What is it?

AIX (Advanced Interactive Executive) is a series of proprietary operating systems based on Unix sold by IBM.

AIX celebrated its 21st birthday last year. However, it has been six years since the last major version of AIX, and so far as advancing Unix goes, Sun Microsystems has been making the running with its Solaris operating system.

AIX 6.1, which was released in November last year, closes the gap, with features that will be instantly recognisable to anyone familiar with recent developments in Solaris.

IBM says it has increased its share of the Unix server market since AIX 5, but the three dominant Unix suppliers - Sun, IBM and Hewlett-Packard - have fairly equal shares of the market. All three versions of Unix conform to the standards set by the Open Group's Single Unix Specification and can run on other "qualified" hardware, though not necessarily with the full range of features provided by their own implementations.

AIX Version 6.1 provides new virtualisation capabilities, workload partitions - which are similar to Solaris Containers - and a dynamic tracing facility, Probevue, which corresponds to Sun's DTrace. Security has been hardened, and there is a "trusted" AIX for government and other high-security users.

For the first time, instead of distributing the beta of AIX among a few dozen favoured users, IBM put it out as an open beta. Participants got a chance to familiarise themselves with 6.1 six months before its release.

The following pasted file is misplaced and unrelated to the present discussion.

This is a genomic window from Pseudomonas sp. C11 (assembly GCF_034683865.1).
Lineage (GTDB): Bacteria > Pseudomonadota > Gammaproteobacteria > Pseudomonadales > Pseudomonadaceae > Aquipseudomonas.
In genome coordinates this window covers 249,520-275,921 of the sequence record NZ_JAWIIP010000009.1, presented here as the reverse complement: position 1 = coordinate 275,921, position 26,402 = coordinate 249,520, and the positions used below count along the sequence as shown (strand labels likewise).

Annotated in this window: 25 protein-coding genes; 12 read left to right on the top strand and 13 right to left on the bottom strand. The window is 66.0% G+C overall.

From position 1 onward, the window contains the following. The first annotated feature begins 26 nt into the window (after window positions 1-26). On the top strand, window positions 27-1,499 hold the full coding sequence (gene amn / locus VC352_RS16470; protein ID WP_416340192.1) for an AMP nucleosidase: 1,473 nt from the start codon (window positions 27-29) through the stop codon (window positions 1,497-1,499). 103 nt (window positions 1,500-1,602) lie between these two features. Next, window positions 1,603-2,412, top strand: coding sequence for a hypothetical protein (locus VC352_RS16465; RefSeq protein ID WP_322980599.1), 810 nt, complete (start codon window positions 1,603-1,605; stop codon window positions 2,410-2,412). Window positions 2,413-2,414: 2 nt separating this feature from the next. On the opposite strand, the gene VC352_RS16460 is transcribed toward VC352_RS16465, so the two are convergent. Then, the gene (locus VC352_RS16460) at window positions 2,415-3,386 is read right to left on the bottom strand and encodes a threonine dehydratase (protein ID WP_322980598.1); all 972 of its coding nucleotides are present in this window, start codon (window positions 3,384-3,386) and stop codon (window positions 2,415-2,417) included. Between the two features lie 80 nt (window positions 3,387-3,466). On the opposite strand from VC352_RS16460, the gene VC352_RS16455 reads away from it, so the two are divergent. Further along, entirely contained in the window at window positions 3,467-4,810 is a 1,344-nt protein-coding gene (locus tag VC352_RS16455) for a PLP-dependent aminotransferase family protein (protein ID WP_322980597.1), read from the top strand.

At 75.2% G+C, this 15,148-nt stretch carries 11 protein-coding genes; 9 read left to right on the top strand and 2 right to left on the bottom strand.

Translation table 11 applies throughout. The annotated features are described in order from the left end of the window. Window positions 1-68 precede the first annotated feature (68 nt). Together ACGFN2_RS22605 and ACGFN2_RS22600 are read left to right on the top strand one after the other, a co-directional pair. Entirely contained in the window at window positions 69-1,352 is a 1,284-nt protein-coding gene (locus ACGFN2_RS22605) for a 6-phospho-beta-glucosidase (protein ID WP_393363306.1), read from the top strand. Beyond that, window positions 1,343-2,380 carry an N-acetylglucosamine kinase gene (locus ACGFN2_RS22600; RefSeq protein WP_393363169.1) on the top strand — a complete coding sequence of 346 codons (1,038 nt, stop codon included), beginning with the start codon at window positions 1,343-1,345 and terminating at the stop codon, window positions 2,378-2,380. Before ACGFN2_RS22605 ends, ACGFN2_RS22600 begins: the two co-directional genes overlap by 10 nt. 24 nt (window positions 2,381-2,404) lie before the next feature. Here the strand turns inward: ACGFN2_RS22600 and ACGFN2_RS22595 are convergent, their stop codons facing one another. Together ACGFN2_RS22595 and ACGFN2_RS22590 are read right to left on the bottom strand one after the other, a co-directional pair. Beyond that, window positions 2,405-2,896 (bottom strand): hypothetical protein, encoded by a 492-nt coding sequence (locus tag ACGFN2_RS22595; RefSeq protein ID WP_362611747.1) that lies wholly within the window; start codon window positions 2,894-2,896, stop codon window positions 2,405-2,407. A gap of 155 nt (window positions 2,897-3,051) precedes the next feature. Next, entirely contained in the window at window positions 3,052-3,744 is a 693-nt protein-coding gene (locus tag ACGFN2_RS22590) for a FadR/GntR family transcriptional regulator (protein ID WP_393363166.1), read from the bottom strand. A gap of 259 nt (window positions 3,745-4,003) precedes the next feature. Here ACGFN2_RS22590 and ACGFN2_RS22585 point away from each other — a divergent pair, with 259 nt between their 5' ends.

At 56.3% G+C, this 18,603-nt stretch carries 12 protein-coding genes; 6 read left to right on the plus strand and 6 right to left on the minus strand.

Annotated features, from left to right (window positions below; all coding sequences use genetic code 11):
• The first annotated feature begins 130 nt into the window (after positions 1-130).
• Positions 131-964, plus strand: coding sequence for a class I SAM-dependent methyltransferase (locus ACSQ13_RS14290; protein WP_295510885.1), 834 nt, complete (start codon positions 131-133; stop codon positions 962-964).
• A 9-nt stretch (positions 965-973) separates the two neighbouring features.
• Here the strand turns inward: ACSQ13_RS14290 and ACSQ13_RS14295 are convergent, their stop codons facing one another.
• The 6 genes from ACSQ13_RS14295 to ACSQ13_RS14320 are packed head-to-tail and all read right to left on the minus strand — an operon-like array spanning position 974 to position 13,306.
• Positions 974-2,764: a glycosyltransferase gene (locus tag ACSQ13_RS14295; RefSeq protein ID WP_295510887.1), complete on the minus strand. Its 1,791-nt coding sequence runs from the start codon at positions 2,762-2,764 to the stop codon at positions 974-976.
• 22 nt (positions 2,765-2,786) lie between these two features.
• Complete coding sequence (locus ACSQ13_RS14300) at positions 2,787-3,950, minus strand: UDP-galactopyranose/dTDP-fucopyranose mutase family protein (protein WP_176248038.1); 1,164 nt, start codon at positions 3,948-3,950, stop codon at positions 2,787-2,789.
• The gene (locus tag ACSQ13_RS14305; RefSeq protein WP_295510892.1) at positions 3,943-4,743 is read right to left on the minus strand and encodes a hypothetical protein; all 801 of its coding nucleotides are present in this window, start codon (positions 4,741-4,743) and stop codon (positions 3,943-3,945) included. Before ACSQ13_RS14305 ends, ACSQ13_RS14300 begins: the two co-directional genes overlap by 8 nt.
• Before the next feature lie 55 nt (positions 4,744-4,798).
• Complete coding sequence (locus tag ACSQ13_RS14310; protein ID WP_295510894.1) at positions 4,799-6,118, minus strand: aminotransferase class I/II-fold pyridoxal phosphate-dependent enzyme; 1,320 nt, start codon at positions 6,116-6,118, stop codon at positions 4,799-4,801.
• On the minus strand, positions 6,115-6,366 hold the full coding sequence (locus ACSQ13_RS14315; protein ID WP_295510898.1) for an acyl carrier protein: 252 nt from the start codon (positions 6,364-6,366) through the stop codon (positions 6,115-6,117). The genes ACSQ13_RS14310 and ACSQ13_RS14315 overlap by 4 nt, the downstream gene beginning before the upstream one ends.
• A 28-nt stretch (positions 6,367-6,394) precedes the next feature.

Where did it originate?

AIX was introduced in 1986, based on AT&T System V and the BSD versions of Unix. AIX 5L was introduced in 2001, the "L" signifying support for Linux applications.

What's it for?

Workload partitions enable multiple virtual AIX 6.1 environments to be created within a single AIX 6.1 instance. Earlier logical partitions required an instance of AIX for each partition.

Each workload partition can have its own "root" administrator, network addresses, file systems and security. Each shares a regulated portion of processing and I/O resources, but it is isolated from the processes and users in other partitions.

This cuts down the number of AIX instances needing to be licensed and managed IBM is also pitching it as a "green" innovation, since it reduces server numbers.

AIX 6.1 also introduces role-based access control, adds encryption to the file system, and extends the Security Expert, which provides a template-based way of managing security settings, including a Sarbanes-Oxley conformance template.

IBM supplies an open source toolbox to enable Linux applications to be recompiled and run under native AIX 6.1.

What makes it special?

Workload partitions can be administered either individually or globally. For example, patches applied to the global instance will be "inherited" by all partitions.

Workload partitions can be moved from one system to another without restarting the application when systems are shut down for routine maintenance, or when balancing workloads dynamically.

How difficult is it to master?

A five-day course and three months' experience, plus a test, will get you AIX Basic Operations certification.

What systems does it run on?

Although broadly binary-compatible with earlier versions of AIX, some new features are only available when AIX 6.1 is running on IBM's Power6 processors.

What's coming up?

AIX 7 is promised for 2010.

Training

Many independent IT training providers offer AIX training. Online training resources are available from IBM's training website and Developerworks site.

Rates of pay

AIX systems administrators earn between £30,000 and £40,000. Higher rates are available to those also able to work with other flavours of Unix and Linux.

More hot skills >>





Email Alerts

Register now to receive ComputerWeekly.com IT-related news, guides and more, delivered to your inbox.
By submitting you agree to receive email from TechTarget and its partners. If you reside outside of the United States, you consent to having your personal data transferred to and processed in the United States. Privacy

This was first published in December 2007

 

COMMENTS powered by Disqus  //  Commenting policy